On 21 January 2017, Royal Decree-law 1/2017 of 20 January, on urgent measures to protect consumers regarding floor clauses came into force (the "Royal Decree") designed to establish a process to help consumers who have entered into real estate mortgage backed loan or credit agreements which included floor clauses, to reach an agreement with the credit institutions to claim back wrongfully paid amounts, all as a result of the most recent court rulings on the matter and, specifically, the ruling from the Court of Justice of the European Union (CJEU) of 21 December 2016.

Here, we look at the main novelties introduced by this Royal Decree, which looks to establish an out-of-court settlement procedure for consumers affected by floor clauses, having had the full retroactivity of their right to claim excess amounts recognised in the ruling of the CJEU:

Prior claim. The Royal Decree sets forth the obligation of all credit institutions to implement, within one month as of its entry into force, a claims system prior to filing a court claim. This system will be voluntary and free of charge for affected consumers, who may elect to either claim the amounts from the financial institution via this method or alternatively through the courts.

The financial institution must create a department specialising in processing the claims presented, ensuring the implementation of a fast claims system that is made widely known by all affected consumers through adequate publicity thereof (in branches, websites, etc.).

Once it has received the consumer's claim, the credit institution must calculate the amount to be reimbursed (including any accrued interest) and send a calculation breakdown to the consumer or, in the event that it should consider that the reimbursement is not fair, shall send the consumer a letter explaining the reasons for the dismissal of the claim, thus putting an end to the out-of-court procedure. The consumer must then reply to the institution if he agrees with the calculation, in which case the bank shall reimburse the amount in cash or by any other method of compensation that may be agreed, as will be explained below.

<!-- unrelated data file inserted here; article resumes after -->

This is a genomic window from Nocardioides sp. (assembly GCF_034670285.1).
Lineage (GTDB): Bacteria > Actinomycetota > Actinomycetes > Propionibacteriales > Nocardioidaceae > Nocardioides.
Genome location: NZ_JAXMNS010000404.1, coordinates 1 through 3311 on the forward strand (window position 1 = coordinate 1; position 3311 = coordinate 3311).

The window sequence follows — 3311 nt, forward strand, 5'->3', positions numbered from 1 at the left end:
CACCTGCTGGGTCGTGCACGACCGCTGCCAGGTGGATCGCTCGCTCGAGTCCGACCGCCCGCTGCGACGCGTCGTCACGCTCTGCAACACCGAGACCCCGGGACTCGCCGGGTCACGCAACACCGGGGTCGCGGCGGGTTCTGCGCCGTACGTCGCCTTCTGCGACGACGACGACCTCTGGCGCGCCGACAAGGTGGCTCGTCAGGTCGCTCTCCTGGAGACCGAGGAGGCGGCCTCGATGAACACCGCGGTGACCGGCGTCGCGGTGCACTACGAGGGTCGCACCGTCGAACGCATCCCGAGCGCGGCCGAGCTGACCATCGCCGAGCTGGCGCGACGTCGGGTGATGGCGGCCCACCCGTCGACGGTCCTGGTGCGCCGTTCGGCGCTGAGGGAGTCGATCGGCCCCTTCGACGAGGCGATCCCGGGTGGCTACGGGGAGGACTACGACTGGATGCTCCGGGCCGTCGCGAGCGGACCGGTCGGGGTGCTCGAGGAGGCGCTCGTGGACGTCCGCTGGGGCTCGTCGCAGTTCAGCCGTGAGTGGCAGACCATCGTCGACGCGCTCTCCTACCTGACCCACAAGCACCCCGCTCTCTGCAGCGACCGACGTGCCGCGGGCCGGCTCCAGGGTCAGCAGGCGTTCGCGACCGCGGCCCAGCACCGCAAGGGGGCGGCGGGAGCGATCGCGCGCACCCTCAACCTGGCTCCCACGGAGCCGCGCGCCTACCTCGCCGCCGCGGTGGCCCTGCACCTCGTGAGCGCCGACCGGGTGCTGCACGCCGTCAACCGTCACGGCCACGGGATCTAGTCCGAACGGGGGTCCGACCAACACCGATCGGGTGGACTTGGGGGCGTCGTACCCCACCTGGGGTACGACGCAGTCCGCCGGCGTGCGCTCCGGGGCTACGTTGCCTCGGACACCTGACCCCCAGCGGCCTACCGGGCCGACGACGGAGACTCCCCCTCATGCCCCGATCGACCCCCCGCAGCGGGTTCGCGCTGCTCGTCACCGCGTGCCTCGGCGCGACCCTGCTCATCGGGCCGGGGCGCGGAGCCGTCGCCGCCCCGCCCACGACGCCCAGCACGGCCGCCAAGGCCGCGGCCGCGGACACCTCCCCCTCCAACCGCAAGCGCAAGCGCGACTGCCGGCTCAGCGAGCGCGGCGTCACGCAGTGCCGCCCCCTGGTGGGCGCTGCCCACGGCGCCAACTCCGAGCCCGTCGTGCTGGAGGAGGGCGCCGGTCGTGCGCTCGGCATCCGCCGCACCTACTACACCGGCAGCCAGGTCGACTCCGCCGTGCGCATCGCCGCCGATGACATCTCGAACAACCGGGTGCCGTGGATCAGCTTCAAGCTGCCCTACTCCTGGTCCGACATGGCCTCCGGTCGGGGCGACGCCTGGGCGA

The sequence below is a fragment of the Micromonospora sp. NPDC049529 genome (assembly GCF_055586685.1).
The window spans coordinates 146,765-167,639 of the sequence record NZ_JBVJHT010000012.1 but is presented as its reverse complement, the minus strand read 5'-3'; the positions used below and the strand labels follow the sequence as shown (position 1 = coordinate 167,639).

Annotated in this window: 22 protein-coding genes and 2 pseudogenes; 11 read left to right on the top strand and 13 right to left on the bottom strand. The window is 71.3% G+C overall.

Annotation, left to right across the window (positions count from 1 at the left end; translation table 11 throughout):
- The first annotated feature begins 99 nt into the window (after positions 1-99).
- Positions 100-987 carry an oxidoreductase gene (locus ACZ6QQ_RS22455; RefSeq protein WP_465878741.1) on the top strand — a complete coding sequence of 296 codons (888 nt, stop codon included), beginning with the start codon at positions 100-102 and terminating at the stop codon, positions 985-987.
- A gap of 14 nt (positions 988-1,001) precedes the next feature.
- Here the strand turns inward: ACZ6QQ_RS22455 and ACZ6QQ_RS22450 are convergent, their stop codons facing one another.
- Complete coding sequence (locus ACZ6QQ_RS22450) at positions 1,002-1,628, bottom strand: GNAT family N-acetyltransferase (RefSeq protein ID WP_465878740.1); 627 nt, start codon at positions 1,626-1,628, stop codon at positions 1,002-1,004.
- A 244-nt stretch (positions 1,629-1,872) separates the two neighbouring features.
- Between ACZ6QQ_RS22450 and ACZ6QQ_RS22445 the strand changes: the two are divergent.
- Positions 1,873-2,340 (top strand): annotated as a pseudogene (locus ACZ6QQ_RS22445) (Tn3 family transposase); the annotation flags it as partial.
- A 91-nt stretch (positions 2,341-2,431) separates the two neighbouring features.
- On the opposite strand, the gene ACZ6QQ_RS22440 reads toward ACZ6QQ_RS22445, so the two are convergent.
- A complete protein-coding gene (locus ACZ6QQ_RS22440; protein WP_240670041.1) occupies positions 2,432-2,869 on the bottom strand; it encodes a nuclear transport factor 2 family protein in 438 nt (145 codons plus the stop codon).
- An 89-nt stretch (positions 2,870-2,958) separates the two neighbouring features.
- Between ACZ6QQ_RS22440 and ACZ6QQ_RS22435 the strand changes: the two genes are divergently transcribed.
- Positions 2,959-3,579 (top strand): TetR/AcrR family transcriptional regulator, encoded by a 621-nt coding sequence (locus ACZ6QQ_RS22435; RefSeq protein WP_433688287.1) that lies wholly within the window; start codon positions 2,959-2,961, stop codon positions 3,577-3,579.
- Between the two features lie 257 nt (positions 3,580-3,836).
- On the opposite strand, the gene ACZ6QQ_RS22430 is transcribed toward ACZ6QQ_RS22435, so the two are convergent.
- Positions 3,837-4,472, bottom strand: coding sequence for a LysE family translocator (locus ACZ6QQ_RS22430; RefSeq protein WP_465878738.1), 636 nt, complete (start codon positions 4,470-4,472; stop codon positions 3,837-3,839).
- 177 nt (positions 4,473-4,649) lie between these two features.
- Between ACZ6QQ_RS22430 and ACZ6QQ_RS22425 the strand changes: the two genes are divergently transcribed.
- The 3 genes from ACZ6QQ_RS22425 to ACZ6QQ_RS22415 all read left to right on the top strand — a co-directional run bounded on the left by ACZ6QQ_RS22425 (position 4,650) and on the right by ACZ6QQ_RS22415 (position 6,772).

Prior claim deadlines. The maximum period for the bank and the consumer to reach an agreement will be three months as of the date of presentation of the claim. Failure by the parties to reach an agreement or failure by the bank to pay the amount offered to the consumer in this period shall put an end to the out-of-court procedure.

Payment method. In the event that the parties reach an agreement in relation to the amount to be reimbursed, they may decide on the preferred method of payment, which may be either:

(i) Reimbursement in cash

(ii) Compensation measures other than reimbursement in cash

The Royal Decree does not specify such compensation measures, but it does establish a number of guarantees designed to enable the consumer to accept or reject this method of payment once he has received sufficient and adequate information on the matter.

Incompatibilities. By virtue of this Royal Decree, the parties may not exercise against one another any court or out-of-court action in relation to the purpose of the prior claim whilst this is being processed. In the event of a claim being filed prior to this procedure having been completed, the legal procedure shall be suspended until the prior claim has been settled. Likewise, in the event of court proceedings being in progress upon the entry into force of the Royal Decree, the parties may request the suspension of the procedure and submit to the prior claim described herein.

Tax implications. Finally, the Royal Decree also considers the tax treatment of the amounts reimbursed, both in court and out-of-court, establishing, among other measures, that:

(i) The return of these amounts (in cash or via other compensation measures) shall not be included in the Personal Income Tax base.

(ii) If these amounts in previous tax years have formed part of the deduction base as a result of investment in primary residence or deductions established by the autonomous community, the right to make a deduction with regard to such amounts will be lost.

(iii) If the amounts should have been considered a deductible expense in previous years regarding which the right of the administration to apply it has not prescribed, an additional tax settlement for such years must be made with no penalty, default interest or surcharge whatsoever being applied in the period between the date of the agreement and the end of the next personal income tax settlement period.

(iv) If the amounts have been paid by the taxpayer in financial years whose period for tax settlement have not ended prior to the agreement of reimbursement of the amounts entered into with the bank, such amounts shall not form part of the deduction base for investment in primary residence nor be considered a deductible expense.